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The Experimental Nature Of Verdi's Opera Rigoletto (1851)

Date : 30/12/2014

Guy

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Uploaded by : Guy
Uploaded on : 30/12/2014
Subject : Music History

Discuss and demonstrate the experimental nature of Verdi's opera Rigoletto (1851), particularly in terms of dramatic realism, subject material, libretto, characterisation and formal construction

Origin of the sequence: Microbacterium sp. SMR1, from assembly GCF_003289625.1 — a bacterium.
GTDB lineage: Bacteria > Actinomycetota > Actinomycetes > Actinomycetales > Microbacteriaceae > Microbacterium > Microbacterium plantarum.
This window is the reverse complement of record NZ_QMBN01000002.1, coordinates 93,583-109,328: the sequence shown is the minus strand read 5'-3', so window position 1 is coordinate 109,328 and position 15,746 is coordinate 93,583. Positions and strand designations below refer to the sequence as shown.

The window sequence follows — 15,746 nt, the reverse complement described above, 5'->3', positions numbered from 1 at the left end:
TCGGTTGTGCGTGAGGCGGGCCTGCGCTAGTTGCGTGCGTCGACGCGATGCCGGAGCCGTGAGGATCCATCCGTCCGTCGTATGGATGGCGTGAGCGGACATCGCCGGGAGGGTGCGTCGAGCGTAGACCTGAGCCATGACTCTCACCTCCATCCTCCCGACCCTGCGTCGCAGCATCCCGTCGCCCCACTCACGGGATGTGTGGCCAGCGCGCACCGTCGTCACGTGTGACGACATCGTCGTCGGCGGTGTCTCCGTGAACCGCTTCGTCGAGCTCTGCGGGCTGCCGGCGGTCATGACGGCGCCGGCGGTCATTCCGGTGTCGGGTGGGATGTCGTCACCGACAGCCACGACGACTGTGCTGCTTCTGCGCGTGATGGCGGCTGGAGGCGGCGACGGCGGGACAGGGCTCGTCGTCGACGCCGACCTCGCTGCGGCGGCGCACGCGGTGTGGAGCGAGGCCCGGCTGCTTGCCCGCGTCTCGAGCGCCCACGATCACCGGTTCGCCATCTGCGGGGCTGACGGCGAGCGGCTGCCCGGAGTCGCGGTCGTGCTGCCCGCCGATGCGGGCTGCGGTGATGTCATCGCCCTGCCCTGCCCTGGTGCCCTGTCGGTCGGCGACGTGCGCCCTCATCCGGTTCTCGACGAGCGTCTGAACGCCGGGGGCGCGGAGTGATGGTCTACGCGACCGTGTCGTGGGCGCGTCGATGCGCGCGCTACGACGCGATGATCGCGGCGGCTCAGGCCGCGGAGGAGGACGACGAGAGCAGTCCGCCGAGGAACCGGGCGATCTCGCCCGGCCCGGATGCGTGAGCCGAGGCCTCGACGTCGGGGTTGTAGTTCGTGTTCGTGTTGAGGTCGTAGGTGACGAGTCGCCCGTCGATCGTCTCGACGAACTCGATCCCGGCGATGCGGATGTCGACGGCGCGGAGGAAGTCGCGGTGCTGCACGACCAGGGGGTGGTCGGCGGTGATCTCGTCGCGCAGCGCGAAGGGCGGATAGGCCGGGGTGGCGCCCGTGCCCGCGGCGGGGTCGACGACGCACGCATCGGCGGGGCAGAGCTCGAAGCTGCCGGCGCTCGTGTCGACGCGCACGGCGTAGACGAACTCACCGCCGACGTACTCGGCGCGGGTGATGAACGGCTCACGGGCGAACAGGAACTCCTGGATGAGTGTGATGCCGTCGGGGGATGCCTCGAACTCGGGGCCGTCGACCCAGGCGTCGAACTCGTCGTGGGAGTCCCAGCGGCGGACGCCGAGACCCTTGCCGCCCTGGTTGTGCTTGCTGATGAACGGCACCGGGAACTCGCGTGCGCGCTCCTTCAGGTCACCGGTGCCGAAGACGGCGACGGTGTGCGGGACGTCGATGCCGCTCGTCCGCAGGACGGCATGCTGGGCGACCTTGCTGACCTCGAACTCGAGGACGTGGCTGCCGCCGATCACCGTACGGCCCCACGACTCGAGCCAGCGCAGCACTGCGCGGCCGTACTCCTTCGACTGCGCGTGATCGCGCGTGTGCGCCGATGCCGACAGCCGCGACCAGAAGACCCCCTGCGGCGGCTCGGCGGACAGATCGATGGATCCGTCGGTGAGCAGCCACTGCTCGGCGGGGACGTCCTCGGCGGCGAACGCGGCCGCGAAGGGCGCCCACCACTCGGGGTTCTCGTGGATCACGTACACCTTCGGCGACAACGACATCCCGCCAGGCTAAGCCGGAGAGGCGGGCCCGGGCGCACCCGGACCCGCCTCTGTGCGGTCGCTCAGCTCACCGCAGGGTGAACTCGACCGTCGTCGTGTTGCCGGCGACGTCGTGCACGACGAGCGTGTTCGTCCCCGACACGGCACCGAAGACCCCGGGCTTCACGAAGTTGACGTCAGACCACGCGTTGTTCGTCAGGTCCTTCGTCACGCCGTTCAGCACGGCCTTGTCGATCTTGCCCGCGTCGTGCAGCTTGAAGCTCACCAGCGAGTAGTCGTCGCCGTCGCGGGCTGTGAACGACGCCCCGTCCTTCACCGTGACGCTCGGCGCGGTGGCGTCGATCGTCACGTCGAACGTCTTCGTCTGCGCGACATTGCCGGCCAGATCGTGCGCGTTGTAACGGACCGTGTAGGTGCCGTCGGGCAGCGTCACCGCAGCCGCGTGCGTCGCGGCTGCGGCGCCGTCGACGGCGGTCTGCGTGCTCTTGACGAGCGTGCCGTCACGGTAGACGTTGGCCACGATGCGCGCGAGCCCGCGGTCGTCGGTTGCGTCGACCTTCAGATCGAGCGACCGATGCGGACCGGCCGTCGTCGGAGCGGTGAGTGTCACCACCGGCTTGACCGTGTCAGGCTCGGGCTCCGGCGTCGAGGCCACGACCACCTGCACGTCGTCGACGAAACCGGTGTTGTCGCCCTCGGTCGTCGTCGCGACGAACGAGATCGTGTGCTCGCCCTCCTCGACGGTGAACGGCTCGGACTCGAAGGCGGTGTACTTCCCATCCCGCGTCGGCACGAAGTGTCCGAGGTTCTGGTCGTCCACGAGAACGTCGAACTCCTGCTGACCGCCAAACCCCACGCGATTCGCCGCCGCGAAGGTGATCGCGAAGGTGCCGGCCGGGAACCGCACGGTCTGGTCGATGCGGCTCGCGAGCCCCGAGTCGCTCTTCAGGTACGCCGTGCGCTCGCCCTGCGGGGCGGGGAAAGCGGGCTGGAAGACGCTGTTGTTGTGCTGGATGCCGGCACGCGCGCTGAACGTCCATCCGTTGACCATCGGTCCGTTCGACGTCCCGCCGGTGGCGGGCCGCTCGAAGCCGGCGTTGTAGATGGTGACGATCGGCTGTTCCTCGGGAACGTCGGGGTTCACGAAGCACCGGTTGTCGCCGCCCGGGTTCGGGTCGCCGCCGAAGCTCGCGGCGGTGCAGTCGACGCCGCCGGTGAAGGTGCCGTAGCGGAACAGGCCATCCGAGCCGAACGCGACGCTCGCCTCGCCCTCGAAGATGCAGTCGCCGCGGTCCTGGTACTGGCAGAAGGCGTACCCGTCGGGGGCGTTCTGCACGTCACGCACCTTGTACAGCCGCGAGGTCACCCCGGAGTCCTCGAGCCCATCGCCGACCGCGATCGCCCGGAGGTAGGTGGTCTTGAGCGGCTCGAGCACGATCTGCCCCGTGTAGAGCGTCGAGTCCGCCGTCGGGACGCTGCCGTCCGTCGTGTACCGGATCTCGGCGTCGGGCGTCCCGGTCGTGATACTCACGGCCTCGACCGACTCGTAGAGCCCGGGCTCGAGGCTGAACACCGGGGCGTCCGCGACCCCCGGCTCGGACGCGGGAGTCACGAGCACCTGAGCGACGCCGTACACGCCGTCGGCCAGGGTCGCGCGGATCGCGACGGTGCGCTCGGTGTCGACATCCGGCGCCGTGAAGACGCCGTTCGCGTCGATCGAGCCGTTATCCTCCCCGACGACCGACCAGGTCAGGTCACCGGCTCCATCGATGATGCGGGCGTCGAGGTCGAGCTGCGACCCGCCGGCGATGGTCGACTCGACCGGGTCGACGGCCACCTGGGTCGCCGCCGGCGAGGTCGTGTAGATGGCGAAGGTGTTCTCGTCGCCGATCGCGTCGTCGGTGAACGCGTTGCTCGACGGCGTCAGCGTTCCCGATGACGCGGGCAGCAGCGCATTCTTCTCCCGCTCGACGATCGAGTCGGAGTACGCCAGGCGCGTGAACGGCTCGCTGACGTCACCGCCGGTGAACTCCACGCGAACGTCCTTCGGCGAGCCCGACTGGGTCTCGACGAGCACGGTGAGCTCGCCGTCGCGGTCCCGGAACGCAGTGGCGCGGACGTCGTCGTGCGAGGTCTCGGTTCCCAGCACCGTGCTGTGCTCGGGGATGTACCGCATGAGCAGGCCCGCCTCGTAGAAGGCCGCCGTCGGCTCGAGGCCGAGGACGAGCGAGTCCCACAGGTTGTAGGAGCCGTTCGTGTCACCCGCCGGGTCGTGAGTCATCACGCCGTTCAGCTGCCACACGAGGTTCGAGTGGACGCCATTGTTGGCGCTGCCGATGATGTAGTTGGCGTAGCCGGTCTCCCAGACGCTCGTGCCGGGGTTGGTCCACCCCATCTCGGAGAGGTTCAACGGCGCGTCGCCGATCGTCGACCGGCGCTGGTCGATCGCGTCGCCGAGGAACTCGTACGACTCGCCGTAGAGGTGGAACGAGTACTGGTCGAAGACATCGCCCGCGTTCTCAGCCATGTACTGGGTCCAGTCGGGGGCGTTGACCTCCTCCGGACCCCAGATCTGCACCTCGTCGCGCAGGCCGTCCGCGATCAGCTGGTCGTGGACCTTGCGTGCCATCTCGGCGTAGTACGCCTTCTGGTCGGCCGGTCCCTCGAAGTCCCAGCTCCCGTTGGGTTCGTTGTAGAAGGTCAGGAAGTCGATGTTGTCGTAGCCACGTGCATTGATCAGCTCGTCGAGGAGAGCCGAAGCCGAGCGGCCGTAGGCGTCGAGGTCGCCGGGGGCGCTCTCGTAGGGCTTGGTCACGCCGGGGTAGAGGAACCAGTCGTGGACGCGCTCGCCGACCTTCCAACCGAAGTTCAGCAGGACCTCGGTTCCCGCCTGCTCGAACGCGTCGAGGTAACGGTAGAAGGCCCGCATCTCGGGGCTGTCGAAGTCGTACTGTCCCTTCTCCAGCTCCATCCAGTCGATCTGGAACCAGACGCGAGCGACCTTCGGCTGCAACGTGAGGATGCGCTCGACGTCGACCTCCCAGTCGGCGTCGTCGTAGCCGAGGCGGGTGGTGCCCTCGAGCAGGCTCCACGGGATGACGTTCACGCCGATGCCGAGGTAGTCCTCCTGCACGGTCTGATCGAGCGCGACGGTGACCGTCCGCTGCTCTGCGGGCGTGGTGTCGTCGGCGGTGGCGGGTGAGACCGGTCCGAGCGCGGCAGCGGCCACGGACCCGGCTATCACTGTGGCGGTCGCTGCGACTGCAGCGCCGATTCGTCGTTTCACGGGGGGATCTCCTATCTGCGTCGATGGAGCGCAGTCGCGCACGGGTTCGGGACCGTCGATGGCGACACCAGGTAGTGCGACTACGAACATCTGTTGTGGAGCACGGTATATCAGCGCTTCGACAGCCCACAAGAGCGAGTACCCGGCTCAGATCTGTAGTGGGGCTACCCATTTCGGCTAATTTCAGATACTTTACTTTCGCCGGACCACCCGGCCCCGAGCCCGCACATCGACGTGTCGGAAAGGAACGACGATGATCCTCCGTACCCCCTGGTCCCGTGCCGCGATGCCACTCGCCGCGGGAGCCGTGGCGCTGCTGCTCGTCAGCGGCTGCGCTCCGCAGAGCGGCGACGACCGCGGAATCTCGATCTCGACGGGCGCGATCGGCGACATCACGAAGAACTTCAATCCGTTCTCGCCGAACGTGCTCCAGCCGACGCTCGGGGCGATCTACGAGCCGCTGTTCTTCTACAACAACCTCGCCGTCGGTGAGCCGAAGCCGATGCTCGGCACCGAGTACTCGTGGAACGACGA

Verdi was commissioned to write a new opera by the Venice opera house, La Fenice, in 1850. He chose the play Le roi s`amuse by Victor Hugo as his subject; this became Rigoletto with an Italian libretto written by Francesco Maria Piave. It was first performed at La Fenice in Venice on 11 March 1851. Verdi first wrote to Piave about his new idea for an opera; in which he calls Hugo's play one of the 'greatest creations' of theatre. Verdi was also interested deeply in Shakespeare and found the part of Triboulet worthy of the playwright; one of the reasons he was drawn to the subject. He had been surprised that censors had allowed his previous opera Ernani to be put on, but was therefore confident that they may well pass his new idea of Hugo's play. Verdi had his own ideas about the way to adapt the story for the stage and Piave was told to keep closely as possible to the original, even down to the use of the sack. The libretto, on Verdi's orders, follows Hugo very well and Piave's translation from the French is mostly direct, including Rigoletto's most significant and magnificent soliloquy in Act I, 'Pari Siamo!', with its Shakespearian stature that Verdi was such a fan of. The play however had not been well received by the aristocracy in France and Germany when it was premiered there, but Piave assured Verdi that the Austrian censors would not object to the subject. Verdi foreseeing that some concessions would have to be made told Piave that he could change the scene with the key, which puts the Duke in a very bad light. Of course, for the censors, there were problems with the subject matter. The Military Governor of Venetia forbid the subject to be put on, with or without amendments. Verdi reacted to this by completely blaming Piave, it had been his business after all to get the subject passed. The main objections were this: showing a reigning monarch as debauched and conscienceless, offending religion by way of showing the working out of a curse, along with the fact that the plot included obscenities and immoral actions. One other objection from the censors was having a hunchback on stage, something to which Verdi took offense at. He saw Rigoletto as a character opposed completely to the handsome but immoral Duke. Rigoletto was supposed to convey an outwardly ridiculous and deformed persona but that was also inwardly filled with passion and love. Piave then refashioned the libretto in Duc de Vendome, though Verdi found this completely unacceptable; for him it lacked character and meaning, and in which the dramatic points would have been left nullified. The libretto now made no sense especially the threat of the curse; the Duke's character also had to be changed and the use of the sack forbidden. Finally an agreement was reached and Verdi, Piave and Brenna, the Secretary of the Fenice Theatre, drew up a document. This outlined five points that had been agreed upon. The place and names of the characters from Hugo's play were to be changed. The Key scene was done away with, this put the Duke in a slightly better light, though not much. Importantly for the drama the sack scene was agreed to be left unchanged. Rigoletto is an example of a new form of character development in opera that emerges in librettos in the 1850s. Pfister terms this the 'dynamically conceived figure' who undergoes `a process of development in the course of the text` as opposed to `statically conceived figures' that remain constant throughout the whole of the text. In Verdi`s lyric numbers, characters not only develop detailed agendas for future actions but also implement them. By adapting a new comic opera tradition, Verdi, in Rigoletto, is able to achieve a unique characterisation in both Gilda and Duke, especially and most significantly the latter; 'an epitome of heartless, elegant charm, noble only in frustration'. It is unorthodox, though no completely original, to have a tenor anti-hero, though without a doubt It is surely one of the most interesting and most challenging roles to accept for an audience of its time. Verdi begins with Rigoletto what he finally calls, during the Otello and Falstaff years, `Dramma`. According to this, text, music, vocal display and stage picture were to be kept in a relative balance, and all four 'subordinate to the higher aim of creating Dramma'. Dramma was supposed to be continuous compelling engagement for the spectator with the portrayed events on stage becoming something more than their individual elements; aria, duet or ensemble. Like his predecessors Verdi used an elaborate system of formal construction, 'solite forme', for organising arias, duets and finales, though In Rigoletto there is a lack of subservience to these formal patterns used by Rossini, Donizetti and Bellini. Verdi aimed to weaken the clear boundaries between the sections; making static lyric numbers more active and active scena more lyrical. This allowed for more flexibility in expression and stronger characterisation in both sections. Verdi also varied the internal designs of the standard forms; omitting movements and interpolating additional sections. The elements in themselves in the opera are relatively traditional, but they are fused in a new and exciting way. Old forms are dissolved within a wider perspective; Rigoletto is unique in Verdi's work for not containing any concerted act finales. The husband of the singer playing Gilda wrote to Verdi to ask if he could compose another aria for her to sing. Verdi reacted to this saying that was not needed dramatically so would not happen. He conceived the opera 'almost without arias, without finales but only an unending string of duets'. In Rigoletto, Verdi uses the scene as his working unit rather than the aria. Arias, duets and recits still makeup a scene, instead now it is the scene's structure that determines the way the arias, duets and recits are used. The banda towards the beginning of the first act is used interestingly for deeper meaning than to set a festival mood. It depicts the corruption and triviality of the Duke's court. 'Verdi has achieved a deliberately jarring effect - the sombre menace of the prelude dissipated in a guffaw'. The Duke's aria 'Questa o quella', which follows, is 'pure comic opera'; the simple strophic form with 6/8 'jigging' accompaniment is as remote from the usual cavatina as could be imagined. This simple tune, similar in style to his later aria 'La donna e mobile', represents the care free nature of the Duke. Verdi is concerned with characterisation and not with musical form so much. The aria emerges easily from the preceding section, showing how Verdi is beginning to merge the borders between his musical numbers. The first act is interesting in that the story unfolds in a very unusual way; a series of apparently disconnected events which take on significance only in retrospect. The short opening scene of about fifteen minutes contains much information about the plot and most of the main characters. Operas in more traditional forms would in this time only have had an overture, an opening chorus and a hero/heroine aria. The drama otherwise is considerably advanced in Verdi's form. An empty bar and a half at the final cadence in the Duke's duet after his aria allows for Rigolletto to enter for the first time with a typical jibe 'What thoughts are running through your head, Signor di Ceprano'. It is a curiously unemphatic entrance for the title role and lead character. Rigoletto is supposed to look like the orchestrator and stage manager of the situation; not taking a lead role, but intervening, helping the action along. Rigoletto's reply to Monterone in Act I is another interesting section of the score; it is that of a parody of regal pomp. This is one of the most worked out passages in the score, a section that expresses not just buffoonery but also evil; hence the use of orchestral unision. After each phrase there are explosions of laughter represented in the score by rapid gruppetti on violins and woodwind. There is a metaphoric 'dignitiy slipping on a banana skin' that is represented by the measured opening 'voi congriuraste' that dissolves into free semiquavers. The curse from Monteronne follows; his outburst on a high F as the orchestra ascending with forte semiquavers, an affect Budden describes as something only Verdi would risk. Rigoletto's next encounter is with the assassin 'who lurks in the dark unfolds beyond the boundaries of normal operatic discourse, in a zone of chilling freedom from social restraint'. Marcello Conati describes the Rigoletto-Sparafucile duet as an adaption of French melodrama. The musical texture is all in the orchestra, whereas the voices are restricted to pure dialogue, never singing together. `It is not impossible that Verdi`s visit to the Parisian theatres inspired the extreme originality of this passage`. Though innovative, the duet has an ancestor in the duet 'Qui che fai?' from Donizetti's Lucrezia Borgia. Both pieces derive from the opera buffa procedure of having two comic basses parlanti against an orchestra melody. The duet is coloured with the low voices, clarinet, bassoon and lower strings, to match the two singers. Verdi's orchestration here is masterful, giving the instruments the 'gloomily sinister melody' while the two voices converse freely over it. 'Pari siamo' is an example of Verdi's 'extraordinary ability to harness his psychological insight to his melodic genius'. The section is not an aria, but part recit and part arioso. It contains no tunes but according to Osborne is memorable 'phrase after phrase'. The piece changes pace to match the stress of spoken dialogue. The father-daughter duet between Rigoletto and Gilda exemplifies Verdi's innovative writing while still adhering to the conventional form somewhat. It includes all the four movements of a grand duet, though the slow movement lacks a traditional coda and consists of imbalances contrasting solos of different moods. Verdi also chooses to have a cabaletta of moderate tempo instead of a faster pace which avoids 'inappropriate levity'. This final section is interrupted by noises from outside that Rigoletto overhears; the duet then transitions into the unfolding action. Rigoletto's entrance in Act II is intriguing as Piave's stage direction tells him to hum a tune with 'an affected nonchalance'. The more controlled Rigoletto appears at this point the more impressive will be his later outburst. The page arrives next with news that makes Rigoletto realise that the Duke is with his daughter. Verdi's working of the next sequence is much more subtle than more traditional operatic schemes would normally allow. The dotted rhythm from the previous movement continues but twice as fast and the change to allegro is reserved for Rigoletto's words 'All ella e qui dunque', while his exclamation of 'io vo' is accompanied with a 'violent tonal wrench' from F major to E flat. The drama is driven by the changes in the music of rhythmic texture, movement and tonality. Finally Rigoletto's fury is discharged not by a cabaletta but in a slow movement, to drive home the despair of the character. The 'glorious, purely vocal climax' of 'Ridate a me la figlia' is shows Verdi's clear understanding of the Baritone voice and the limits of its expressive powers, something Rossini would never have tried to achieve. It is just after this that Gilda comes rushing in. Dramatically one must remember that Gilda discovers her father's shame as he discovers hers, this double emotional hit to the audience adds to the intensity of the scene as the tension builds. Gilda recounts her story, and as with Rigoletto's aria, sliding to flatter keys, the tonal scheme represents the relative stages of Gilda's emotional state. The Duke's 'La donna e mobile', at the beginning of Act III, is not just a representation of his shallow gaiety and virile swagger, but also his ruthlessness. Especially present in the way the first orchestral statement is bitten off after seven bars, a parody on one of Italian opera's most 'primitive mannerisms'. Its catchiness, so essential to the drama, has in past given the opera a bad name; 'To the uninformed 'La donna e mobile' is Rigoletto'. The quartet 'Bella figlia dell' amore', which follows soon after, marks a 'new stage in the evolution of ensemble-writing'. Verdi's real achievement in this quartet was to apply the differentiating technique vertically though within a regular more classical design. Each character is able, through Verdi's music, to express their own emotional situation at that time. The opera now departs from all previous operatic forms. What follows has been described by Budden as a 'scene a faire' against the background of the storm. offstage wordless chorus, humming which represents the wind, adds to the haunting nature of the section. The storm finishes with Sparafucile's final decision to instead kill the first traveller who comes through the door, of course Gilda overhears this, dressed as a man. As Gilda enters and is stabbed by Sparafucile the most violent orchestra outburst is heared, for which the stage directions also call for a thunder machine to be used. There is no need for such a machine since the music is so powerful. A bell announces midnight, the time for Rigoletto to return. The bell contributes its 'archaic power' to the mystery and terror of the scene. When Rigoletto reappears he savours the moment with the body in the bag, not knowing yet it is in fact his daughter. His monologue reaches its climax with a splendid phrase of sombre gloating. One of the most dramatically effective twists of fate happens next just as Rigoletto is about to throw the sack into the river, he hears the Duke's 'La donna e mobile'. The cynical indifference of the tune adds extra poignancy to the tragedy as Rigoletto realises the actuality of the situation. Verdi's last few bars for the dying Gilda are particularly interesting. They contain a dramatic slip that Budden describes as being 'worthy of the Requiem', slipping by a semitone for her last two phrases 'Lassu in ciel'. She dies as Rigoletto breaks out with a cry of 'La Maledizione!'. Verdi pushes operatic structural forms to new levels in Rigoletto. His masterful orchestration drives home the motifs of passion, love and hate as the drama slides from one duet to the next until it reaches its pinnacle as the curse is realised for Rigoletto, a truly sophisticated and layered character innovative in its time for the operatic stage.